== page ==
Why Slipknot thrive on dysfunction
In the 20 chaotic years they’ve existed, Slipknot have thrived on dysfunction. As they prepare to bring hell back to the UK, we find them united in passion, but divided by what comes next...
The Clown exhales slowly as the question is put to him.
“I know what you’re asking, man,” he says, his voice calm but laced with menace. “You want to ask me if I’m older, fatter and uglier now? That’s what you’re asking, right? Listen to me: I’ll still flip [a coin] with you for a punch in the face right now. I can still revert back to the animal I was. I’m actually more dangerous now than I ever was. And so is this band. Because now we can do anything.”
Hammer isn’t trying to pick a fight with Slipknot’s redoubtable leader. We were merely wondering aloud about the ways in which his band has changed in the 20 years since Slipknot walked into SR Audio recording studios in Des Moines, Iowa, to track what would become their first demo, Mate. Feed. Kill. Repeat. For, of the six musicians who formulated the original Slipknot sound on that record, three (vocalist Anders Colsefni and guitarists Josh Brainard and Donnie Steele) quit the band before their first national tour, bassist Paul Gray passed away tragically in 2010, and drummer Joey Jordison left in December 2013, leaving Shawn Crahan as the last man standing.
Today, Shawn is at home in Des Moines, licking his wounds ahead of Slipknot’s final engagement of 2015, a first staging of the bespoke Knotfest festival in Mexico, where the group will top a bill featuring Lamb Of God, HIM, Megadeth, The Dillinger Escape Plan and more. As his kids play with their dog, and his wife Chantel heads out to get him cigarettes and coffee, the 46-year-old percussionist is less interested in reminiscing about the past than plotting the path ahead for his band, because, as he sees it, Slipknot are about to enter a phase of their career in which they will not merely consolidate their legendary status within the metal community but create a legacy which will transcend genre boundaries and elevate the band to the pantheon of all-time greats.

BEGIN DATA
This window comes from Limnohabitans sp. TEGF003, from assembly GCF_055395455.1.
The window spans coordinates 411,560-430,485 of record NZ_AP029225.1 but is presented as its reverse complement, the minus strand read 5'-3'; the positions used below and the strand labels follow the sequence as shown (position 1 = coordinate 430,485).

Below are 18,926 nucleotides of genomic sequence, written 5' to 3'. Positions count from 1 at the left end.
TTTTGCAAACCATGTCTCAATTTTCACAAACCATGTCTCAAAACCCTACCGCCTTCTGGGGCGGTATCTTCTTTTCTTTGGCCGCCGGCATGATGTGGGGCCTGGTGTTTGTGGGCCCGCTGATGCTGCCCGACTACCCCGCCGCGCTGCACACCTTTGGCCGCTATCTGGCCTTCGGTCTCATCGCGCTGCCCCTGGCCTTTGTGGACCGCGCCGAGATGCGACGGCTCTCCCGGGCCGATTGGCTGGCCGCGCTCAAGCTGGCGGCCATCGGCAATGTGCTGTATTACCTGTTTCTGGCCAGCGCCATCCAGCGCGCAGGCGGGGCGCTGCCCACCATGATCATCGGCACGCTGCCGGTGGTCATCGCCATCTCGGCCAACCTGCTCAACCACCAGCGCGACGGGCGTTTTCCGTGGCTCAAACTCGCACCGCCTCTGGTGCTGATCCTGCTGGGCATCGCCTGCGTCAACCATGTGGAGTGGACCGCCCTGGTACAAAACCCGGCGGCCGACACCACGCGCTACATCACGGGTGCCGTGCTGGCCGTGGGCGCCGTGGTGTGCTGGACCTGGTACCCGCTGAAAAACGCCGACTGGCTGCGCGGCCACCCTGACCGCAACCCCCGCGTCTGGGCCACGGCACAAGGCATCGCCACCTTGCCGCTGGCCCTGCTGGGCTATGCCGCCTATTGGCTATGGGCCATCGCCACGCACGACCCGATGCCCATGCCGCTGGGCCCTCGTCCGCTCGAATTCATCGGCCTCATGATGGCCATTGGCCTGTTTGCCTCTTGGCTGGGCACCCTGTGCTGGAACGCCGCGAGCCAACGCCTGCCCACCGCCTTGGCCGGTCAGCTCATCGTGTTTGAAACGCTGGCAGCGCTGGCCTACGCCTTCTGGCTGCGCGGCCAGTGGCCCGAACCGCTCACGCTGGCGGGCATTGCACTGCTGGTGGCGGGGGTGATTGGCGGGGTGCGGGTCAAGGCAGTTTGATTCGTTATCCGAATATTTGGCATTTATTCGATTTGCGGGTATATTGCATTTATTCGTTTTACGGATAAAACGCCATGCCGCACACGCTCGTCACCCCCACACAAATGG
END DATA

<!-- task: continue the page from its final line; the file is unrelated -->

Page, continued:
Clown’s co-conspirators Corey Taylor and Jim Root are equally enthused about the road ahead. Speaking to Hammer from Florida and Los Angeles respectively though, the pair voice different opinions as to how each envisages the future, and it’s not hard to detect a little tension in their contrasting views. Mention this to Shawn, and he emits a dry, mirthless laugh, suggesting that he’s more than familiar with the niggles and frustrations that always bubble beneath the surface of this combustible unit.
“It’s interesting for me to hear what my guys say through you, and what you say through my guys, and what the fans will say about it all,” he says. “It wouldn’t be Slipknot if there wasn’t this giant banquet of drama and gossip. Tell me what they said and then let the Almighty Clown tell you what the fuck is actually going to go down…”
By common consent, Slipknot are on fire right now. While the lengthy hiatus between 2008’s All Hope Is Gone and 2014’s .5: The Gray Chapter was enforced by circumstances more than choice, the past 15 months have been one of the most successful and settled periods in the nonet’s career. Though _The Gray Chapter _was denied a Number One UK chart debut by singer-songwriter Ben Howard, the group’s fifth album scored chart-topping placings in the US, Australia, Japan, Canada, Russia and Switzerland, and the smooth integration of new bassist Alessandro ‘V Man’ Venturella and drummer Jay Weinberg allowed the new-look band to rack up in excess of 100 live shows supporting the release. There are already 19 European shows on the docket for 2016 – including February appearances in Cardiff, London, Birmingham, Leeds and Belfast – with pending offers set to keep the ’Knot on the road until September. What happens next is still the subject of some debate.